We realize our previous book review was about a book that was also written by Penny Reid, but this is our blog and we can do whatever we want. And we want to review another Penny Reid book!!
Book Synopsis: This is a full-length novel, can be read as a standalone, and is the fourth book in the ‘Knitting in the City’ series.
There are three things you need to know about Ashley Winston: 1) She has six brothers and they all have beards, 2) She is a reader, and 3) She knows how to knit.
Former beauty queen, Ashley Winston’s preferred coping strategy is escapism. She escaped her Tennessee small town, loathsome father, and six brothers eight years ago. Now she escapes life daily via her Amazon kindle one-click addiction. However, when a family tragedy forces her to return home, Ashley can’t escape the notice of Drew Runous— local Game Warden, bear wrestler, philosopher, and everyone’s favorite guy. Drew’s irksome philosophizing in particular makes Ashley want to run for the skyscrapers, especially since he can’t seem to keep his exasperating opinions— or his soulful poetry, steadfast support, and delightful hands— to himself. Pretty soon the girl who wanted nothing more than the escape of the big city finds she’s lost her heart in small town Tennessee.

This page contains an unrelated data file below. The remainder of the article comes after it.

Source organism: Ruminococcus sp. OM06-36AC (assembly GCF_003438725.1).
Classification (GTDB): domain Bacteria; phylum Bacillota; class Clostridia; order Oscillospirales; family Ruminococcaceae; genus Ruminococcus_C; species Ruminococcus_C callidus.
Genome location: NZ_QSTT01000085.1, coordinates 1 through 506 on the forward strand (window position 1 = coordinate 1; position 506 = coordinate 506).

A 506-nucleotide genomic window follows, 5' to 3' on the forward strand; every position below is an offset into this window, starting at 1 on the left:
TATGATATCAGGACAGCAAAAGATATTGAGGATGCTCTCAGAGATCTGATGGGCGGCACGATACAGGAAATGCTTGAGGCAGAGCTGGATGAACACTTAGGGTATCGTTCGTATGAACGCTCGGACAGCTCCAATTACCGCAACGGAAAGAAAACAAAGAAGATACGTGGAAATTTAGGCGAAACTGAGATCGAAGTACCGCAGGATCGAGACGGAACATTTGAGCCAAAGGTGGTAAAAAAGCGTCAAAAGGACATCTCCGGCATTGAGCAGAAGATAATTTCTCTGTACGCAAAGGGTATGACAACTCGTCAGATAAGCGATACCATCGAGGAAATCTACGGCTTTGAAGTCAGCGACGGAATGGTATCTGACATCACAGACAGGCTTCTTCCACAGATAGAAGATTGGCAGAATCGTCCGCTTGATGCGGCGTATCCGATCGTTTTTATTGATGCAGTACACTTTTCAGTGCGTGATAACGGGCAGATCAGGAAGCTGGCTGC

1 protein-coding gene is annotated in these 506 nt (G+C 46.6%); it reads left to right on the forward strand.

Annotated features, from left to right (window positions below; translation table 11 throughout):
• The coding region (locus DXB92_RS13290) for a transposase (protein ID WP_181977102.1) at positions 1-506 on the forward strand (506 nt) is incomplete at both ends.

Ginger: Even though this is book 4 in her Knitting in the City series, I agree that this one can be read as a stand-alone without having read the other books in the series, what do you think?
Spank: It absolutely can, but I say that with the caveat that you all should read the first three and a half books (before during or after this one).
Ginger: Absolutely! All of her books need to be read. I just think you can read this one out of order. It will give you minor spoilers as to whom two of the girls in the knitting club end up with, but not enough to spoil their stories.
Spank: Indeed. Threaded throughout this story are characters from her previous novels but done so in a way that if you haven’t read those books you would not feel as if you were out of the loop.